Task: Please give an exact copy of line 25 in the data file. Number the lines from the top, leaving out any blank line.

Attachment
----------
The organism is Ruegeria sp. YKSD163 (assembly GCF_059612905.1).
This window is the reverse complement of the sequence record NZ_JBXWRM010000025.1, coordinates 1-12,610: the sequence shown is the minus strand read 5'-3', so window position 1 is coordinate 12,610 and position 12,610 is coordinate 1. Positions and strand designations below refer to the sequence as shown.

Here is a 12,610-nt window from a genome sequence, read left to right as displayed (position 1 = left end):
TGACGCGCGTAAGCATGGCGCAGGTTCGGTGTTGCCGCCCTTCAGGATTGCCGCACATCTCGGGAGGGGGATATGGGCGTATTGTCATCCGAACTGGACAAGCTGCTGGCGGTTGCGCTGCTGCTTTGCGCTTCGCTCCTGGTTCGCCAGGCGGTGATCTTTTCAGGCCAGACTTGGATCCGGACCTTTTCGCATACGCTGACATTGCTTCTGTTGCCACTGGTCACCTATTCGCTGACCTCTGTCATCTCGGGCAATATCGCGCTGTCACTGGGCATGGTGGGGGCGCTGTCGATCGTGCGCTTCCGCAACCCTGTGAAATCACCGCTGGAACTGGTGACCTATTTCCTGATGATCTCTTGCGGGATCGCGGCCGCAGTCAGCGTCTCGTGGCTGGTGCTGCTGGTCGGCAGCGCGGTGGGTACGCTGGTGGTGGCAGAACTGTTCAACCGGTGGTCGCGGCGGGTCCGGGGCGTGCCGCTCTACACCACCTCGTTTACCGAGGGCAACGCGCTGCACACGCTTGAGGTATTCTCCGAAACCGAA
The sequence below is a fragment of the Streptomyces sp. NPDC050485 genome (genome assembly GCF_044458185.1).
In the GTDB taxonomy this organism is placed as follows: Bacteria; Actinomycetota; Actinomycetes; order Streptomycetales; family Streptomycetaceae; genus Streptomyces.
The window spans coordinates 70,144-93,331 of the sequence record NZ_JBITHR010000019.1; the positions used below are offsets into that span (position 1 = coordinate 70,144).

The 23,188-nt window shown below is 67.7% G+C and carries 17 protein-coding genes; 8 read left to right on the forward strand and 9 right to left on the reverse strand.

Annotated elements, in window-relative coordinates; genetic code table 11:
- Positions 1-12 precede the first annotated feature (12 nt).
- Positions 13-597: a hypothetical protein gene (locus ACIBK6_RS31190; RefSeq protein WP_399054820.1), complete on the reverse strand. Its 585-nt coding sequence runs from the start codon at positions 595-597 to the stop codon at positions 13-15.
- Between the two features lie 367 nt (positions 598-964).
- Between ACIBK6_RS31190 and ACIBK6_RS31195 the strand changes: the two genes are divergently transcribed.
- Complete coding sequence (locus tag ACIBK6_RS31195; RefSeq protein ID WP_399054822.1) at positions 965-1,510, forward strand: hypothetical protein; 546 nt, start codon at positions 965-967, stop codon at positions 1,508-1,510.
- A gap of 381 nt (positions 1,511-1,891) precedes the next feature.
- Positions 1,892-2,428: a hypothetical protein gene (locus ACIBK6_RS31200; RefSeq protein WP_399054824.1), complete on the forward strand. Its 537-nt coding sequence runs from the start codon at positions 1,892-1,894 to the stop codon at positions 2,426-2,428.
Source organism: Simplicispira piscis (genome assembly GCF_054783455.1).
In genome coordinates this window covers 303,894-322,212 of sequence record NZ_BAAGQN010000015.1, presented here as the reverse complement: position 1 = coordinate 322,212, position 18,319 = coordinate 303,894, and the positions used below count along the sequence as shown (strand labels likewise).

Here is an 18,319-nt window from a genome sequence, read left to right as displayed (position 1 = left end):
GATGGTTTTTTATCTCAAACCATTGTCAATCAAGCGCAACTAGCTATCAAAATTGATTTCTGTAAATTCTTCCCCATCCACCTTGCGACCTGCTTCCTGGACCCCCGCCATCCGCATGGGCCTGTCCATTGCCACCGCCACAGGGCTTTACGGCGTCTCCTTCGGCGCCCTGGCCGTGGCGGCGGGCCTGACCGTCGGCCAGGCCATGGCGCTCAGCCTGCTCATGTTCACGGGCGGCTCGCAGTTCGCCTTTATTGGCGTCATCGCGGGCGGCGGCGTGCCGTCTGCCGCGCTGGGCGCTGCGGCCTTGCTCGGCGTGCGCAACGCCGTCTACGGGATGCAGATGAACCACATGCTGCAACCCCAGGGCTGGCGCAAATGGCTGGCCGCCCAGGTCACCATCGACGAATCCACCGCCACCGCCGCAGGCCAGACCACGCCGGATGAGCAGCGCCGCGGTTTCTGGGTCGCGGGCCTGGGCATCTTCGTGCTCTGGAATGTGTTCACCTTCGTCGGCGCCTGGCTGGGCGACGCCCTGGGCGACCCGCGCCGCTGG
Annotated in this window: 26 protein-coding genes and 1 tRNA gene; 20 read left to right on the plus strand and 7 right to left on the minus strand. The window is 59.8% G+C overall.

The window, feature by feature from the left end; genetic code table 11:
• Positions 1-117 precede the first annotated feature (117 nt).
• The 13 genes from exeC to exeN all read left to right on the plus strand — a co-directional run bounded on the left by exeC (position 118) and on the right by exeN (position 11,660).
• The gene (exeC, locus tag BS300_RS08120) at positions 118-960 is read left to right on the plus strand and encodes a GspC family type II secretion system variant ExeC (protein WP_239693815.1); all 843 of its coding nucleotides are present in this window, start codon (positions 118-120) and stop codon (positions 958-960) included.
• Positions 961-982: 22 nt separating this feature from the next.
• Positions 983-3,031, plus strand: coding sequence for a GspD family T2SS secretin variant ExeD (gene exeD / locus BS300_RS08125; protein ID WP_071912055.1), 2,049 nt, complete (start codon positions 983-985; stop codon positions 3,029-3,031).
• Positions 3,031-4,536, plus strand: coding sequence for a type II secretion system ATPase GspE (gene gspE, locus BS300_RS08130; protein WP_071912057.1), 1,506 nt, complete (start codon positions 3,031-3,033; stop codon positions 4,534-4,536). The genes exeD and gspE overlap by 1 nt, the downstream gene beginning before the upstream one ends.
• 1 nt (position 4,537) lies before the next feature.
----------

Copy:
• The gene (exeC, locus tag BS300_RS08120) at positions 118-960 is read left to right on the plus strand and encodes a GspC family type II secretion system variant ExeC (protein WP_239693815.1); all 843 of its coding nucleotides are present in this window, start codon (positions 118-120) and stop codon (positions 958-960) included.